Using sacred tools and treatment by touch, connection and cures through spirits in flight and ritual extraction of sickness, the traditional healers of central Australia explain their extraordinary skills and how they deal with contemporary issues and Western medicine.
Historically a roadless fishing port with little development nor electricity, Puerto Lempira has transformed into a boom-town, host to drug traffickers, nearby military bases, and oil and gas development. In an effort to overcome this adversity, we participated in a blessing for the people and their land and culture in transition, directed by a local Miskitu sukya, or healer, and members of the community.
Every day, more and more tourists arrive in Iquitos, Peru, seeking spiritual enlightenment or a psychedelic experience first made popular by William Burroughs and the Beatniks in the 1960s. Unfortunately, some well-paid “shamans” lack the experience or understanding of the powerful and sacred botanical brews used for thousands of years for healing and divination. And the gringos-on-holiday often get over their heads in the wilds of the Amazon.
Matthew Pallamary, Dorchester native and author of several fiction and non-fiction books on the South American indigenous perspective, examines healing from the collective shadow exemplified by the Boston Marathon bombings and managing the spirit of the “wolves within.”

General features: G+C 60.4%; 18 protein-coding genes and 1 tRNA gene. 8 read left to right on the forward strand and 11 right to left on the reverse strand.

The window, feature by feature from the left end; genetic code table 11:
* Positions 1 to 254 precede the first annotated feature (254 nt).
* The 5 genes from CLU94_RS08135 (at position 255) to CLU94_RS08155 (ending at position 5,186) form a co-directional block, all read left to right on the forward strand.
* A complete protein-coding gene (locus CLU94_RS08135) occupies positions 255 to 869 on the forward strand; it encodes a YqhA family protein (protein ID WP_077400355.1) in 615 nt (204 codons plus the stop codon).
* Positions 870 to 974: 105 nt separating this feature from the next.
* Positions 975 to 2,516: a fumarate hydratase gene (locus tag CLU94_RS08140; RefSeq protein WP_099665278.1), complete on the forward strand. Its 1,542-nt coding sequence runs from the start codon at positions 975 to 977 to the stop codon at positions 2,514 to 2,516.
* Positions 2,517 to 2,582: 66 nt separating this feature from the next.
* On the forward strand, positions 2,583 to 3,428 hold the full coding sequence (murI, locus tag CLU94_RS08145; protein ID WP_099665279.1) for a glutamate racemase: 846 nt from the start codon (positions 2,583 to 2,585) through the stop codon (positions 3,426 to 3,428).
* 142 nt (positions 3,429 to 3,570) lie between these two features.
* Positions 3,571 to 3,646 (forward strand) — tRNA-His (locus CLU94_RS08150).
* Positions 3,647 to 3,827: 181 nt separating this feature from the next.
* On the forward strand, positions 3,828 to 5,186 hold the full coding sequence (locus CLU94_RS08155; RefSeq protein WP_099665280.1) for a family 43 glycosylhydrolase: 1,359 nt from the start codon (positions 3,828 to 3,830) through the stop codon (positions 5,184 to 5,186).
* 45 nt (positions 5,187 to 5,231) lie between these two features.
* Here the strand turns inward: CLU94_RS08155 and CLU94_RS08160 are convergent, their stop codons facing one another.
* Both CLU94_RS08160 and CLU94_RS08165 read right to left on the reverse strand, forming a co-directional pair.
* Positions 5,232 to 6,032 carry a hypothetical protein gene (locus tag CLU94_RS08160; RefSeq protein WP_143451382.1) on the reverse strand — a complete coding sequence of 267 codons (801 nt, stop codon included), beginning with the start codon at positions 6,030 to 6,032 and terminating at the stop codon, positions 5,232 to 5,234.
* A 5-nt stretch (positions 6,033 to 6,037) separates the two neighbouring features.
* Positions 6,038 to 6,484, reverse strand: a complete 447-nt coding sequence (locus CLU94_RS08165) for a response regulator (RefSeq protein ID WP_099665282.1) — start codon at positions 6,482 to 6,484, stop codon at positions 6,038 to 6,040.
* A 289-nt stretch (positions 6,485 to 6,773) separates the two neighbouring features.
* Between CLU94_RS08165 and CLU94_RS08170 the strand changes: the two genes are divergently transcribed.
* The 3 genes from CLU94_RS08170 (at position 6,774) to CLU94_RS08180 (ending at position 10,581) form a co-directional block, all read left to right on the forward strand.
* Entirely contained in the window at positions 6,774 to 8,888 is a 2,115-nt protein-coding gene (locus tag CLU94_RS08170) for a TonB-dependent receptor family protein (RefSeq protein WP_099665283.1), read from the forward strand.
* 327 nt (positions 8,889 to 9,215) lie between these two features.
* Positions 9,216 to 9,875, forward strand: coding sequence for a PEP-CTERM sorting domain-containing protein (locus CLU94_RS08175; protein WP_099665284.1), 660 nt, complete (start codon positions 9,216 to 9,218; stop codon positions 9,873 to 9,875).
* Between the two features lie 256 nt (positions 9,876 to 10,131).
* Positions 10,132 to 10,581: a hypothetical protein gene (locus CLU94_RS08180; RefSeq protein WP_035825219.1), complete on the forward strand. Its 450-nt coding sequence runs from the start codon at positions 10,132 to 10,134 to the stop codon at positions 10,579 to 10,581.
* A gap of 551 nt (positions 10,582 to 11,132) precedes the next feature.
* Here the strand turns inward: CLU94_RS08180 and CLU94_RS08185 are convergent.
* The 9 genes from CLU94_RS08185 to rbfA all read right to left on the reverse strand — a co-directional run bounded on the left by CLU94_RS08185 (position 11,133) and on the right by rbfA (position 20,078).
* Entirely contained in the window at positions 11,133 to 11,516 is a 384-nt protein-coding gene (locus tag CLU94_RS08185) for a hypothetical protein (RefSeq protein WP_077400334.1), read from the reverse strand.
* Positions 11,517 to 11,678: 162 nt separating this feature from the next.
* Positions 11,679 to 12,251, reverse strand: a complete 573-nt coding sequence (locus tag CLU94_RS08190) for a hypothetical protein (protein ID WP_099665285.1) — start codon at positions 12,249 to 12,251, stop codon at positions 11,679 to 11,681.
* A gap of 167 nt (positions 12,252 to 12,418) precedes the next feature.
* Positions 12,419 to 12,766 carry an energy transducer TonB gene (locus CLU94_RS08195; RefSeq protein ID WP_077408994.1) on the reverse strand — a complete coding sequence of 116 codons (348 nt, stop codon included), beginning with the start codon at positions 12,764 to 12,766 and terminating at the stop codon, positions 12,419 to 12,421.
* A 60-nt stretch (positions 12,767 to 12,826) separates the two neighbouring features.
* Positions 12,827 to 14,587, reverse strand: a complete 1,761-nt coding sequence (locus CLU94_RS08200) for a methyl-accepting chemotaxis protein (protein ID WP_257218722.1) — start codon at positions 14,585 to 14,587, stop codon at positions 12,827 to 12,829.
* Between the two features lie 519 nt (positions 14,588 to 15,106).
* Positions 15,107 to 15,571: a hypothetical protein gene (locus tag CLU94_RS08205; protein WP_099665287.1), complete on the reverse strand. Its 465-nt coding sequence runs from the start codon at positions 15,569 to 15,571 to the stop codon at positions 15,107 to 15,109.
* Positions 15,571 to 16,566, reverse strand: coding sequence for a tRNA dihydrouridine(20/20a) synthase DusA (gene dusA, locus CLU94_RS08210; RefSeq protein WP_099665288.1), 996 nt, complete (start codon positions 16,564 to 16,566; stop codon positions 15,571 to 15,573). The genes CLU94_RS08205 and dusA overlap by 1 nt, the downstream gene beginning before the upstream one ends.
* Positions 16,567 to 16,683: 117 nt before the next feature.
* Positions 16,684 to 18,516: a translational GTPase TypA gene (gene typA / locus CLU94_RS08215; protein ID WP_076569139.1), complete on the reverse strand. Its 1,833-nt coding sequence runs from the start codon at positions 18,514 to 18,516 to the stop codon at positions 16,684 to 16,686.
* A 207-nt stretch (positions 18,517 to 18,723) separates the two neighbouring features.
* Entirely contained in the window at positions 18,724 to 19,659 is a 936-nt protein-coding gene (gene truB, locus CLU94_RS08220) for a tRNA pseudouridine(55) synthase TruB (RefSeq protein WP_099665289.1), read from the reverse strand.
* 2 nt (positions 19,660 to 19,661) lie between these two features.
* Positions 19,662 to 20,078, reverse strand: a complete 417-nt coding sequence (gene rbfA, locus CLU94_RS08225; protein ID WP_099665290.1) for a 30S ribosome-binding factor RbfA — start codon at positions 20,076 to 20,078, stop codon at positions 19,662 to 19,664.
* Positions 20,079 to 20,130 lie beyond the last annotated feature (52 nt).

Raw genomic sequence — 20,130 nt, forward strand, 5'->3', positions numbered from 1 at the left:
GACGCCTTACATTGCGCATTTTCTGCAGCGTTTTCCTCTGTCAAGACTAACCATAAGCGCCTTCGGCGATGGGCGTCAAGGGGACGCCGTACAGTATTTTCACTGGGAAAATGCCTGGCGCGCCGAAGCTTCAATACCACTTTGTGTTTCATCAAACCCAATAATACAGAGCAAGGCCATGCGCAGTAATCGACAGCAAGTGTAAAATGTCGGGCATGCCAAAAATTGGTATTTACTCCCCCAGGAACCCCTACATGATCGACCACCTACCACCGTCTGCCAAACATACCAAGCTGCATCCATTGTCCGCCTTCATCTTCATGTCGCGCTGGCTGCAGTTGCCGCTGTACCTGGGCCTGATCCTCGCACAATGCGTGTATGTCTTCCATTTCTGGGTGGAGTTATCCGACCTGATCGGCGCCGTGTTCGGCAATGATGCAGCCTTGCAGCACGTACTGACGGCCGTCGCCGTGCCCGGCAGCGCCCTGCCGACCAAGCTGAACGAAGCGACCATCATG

The California Condor Recovery Program has defied the odds to rescue from oblivion the last of the prehistorics and icon of Native Californian cosmology. Threats such as lead ammunition, microtrash, and sprawling land development threaten these impressive gains of an endangered species. The film “The Condor’s Shadow” documents this struggle.
Matthew Pallamary’s acclaimed novel “Land Without Evil,” recently performed as an aerial acrobatic stage show, narrates the true story of a young shaman of the Guaraní people of South America facing European conquest and conversion to Catholicism in the 1700s.
In Siberia, shamans combine a distinctive imagery of reindeer and of bird-flight. Their costumes sometimes include imitation reindeer antlers, occasionally tipped with wings or feathers, placed on the headdress. Like the participants in the Eveny (Evenki) midsummer ritual, shamans may ride to the sky on a bird or a reindeer.